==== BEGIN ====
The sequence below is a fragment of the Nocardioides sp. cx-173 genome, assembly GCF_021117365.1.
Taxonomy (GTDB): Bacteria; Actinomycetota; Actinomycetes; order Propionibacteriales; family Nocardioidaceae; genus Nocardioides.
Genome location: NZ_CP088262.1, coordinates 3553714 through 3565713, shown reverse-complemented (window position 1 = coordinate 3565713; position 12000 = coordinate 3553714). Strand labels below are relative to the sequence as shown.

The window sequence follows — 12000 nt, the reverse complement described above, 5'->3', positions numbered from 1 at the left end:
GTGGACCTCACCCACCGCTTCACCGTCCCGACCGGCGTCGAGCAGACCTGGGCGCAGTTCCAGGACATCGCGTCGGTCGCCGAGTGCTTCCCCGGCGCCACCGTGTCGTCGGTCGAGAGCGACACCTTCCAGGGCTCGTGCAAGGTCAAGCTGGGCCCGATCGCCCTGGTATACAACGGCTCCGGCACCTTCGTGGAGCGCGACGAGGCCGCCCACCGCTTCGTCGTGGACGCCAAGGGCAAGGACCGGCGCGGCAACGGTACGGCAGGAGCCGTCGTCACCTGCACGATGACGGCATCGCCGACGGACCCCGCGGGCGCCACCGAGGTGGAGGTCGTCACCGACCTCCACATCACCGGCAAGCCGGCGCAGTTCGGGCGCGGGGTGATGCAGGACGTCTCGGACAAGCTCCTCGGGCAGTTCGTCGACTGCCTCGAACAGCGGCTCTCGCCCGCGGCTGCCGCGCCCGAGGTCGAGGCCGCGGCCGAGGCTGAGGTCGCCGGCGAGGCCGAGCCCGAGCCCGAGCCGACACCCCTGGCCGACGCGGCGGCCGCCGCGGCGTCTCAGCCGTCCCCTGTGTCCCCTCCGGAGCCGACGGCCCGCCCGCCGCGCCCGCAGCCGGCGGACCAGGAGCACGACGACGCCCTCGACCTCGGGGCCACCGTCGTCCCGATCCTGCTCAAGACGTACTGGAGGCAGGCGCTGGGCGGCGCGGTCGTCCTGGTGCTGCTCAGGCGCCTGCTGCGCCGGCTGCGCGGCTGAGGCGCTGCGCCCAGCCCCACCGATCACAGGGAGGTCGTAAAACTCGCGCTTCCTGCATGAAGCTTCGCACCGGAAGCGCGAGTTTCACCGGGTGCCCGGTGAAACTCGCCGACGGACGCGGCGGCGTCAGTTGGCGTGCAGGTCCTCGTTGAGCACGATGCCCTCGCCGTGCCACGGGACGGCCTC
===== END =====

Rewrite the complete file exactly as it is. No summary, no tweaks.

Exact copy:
The sequence below is a fragment of the Nocardioides sp. cx-173 genome, assembly GCF_021117365.1.
Taxonomy (GTDB): Bacteria; Actinomycetota; Actinomycetes; order Propionibacteriales; family Nocardioidaceae; genus Nocardioides.
Genome location: NZ_CP088262.1, coordinates 3553714 through 3565713, shown reverse-complemented (window position 1 = coordinate 3565713; position 12000 = coordinate 3553714). Strand labels below are relative to the sequence as shown.

The window sequence follows — 12000 nt, the reverse complement described above, 5'->3', positions numbered from 1 at the left end:
GTGGACCTCACCCACCGCTTCACCGTCCCGACCGGCGTCGAGCAGACCTGGGCGCAGTTCCAGGACATCGCGTCGGTCGCCGAGTGCTTCCCCGGCGCCACCGTGTCGTCGGTCGAGAGCGACACCTTCCAGGGCTCGTGCAAGGTCAAGCTGGGCCCGATCGCCCTGGTATACAACGGCTCCGGCACCTTCGTGGAGCGCGACGAGGCCGCCCACCGCTTCGTCGTGGACGCCAAGGGCAAGGACCGGCGCGGCAACGGTACGGCAGGAGCCGTCGTCACCTGCACGATGACGGCATCGCCGACGGACCCCGCGGGCGCCACCGAGGTGGAGGTCGTCACCGACCTCCACATCACCGGCAAGCCGGCGCAGTTCGGGCGCGGGGTGATGCAGGACGTCTCGGACAAGCTCCTCGGGCAGTTCGTCGACTGCCTCGAACAGCGGCTCTCGCCCGCGGCTGCCGCGCCCGAGGTCGAGGCCGCGGCCGAGGCTGAGGTCGCCGGCGAGGCCGAGCCCGAGCCCGAGCCGACACCCCTGGCCGACGCGGCGGCCGCCGCGGCGTCTCAGCCGTCCCCTGTGTCCCCTCCGGAGCCGACGGCCCGCCCGCCGCGCCCGCAGCCGGCGGACCAGGAGCACGACGACGCCCTCGACCTCGGGGCCACCGTCGTCCCGATCCTGCTCAAGACGTACTGGAGGCAGGCGCTGGGCGGCGCGGTCGTCCTGGTGCTGCTCAGGCGCCTGCTGCGCCGGCTGCGCGGCTGAGGCGCTGCGCCCAGCCCCACCGATCACAGGGAGGTCGTAAAACTCGCGCTTCCTGCATGAAGCTTCGCACCGGAAGCGCGAGTTTCACCGGGTGCCCGGTGAAACTCGCCGACGGACGCGGCGGCGTCAGTTGGCGTGCAGGTCCTCGTTGAGCACGATGCCCTCGCCGTGCCACGGGACGGCCTC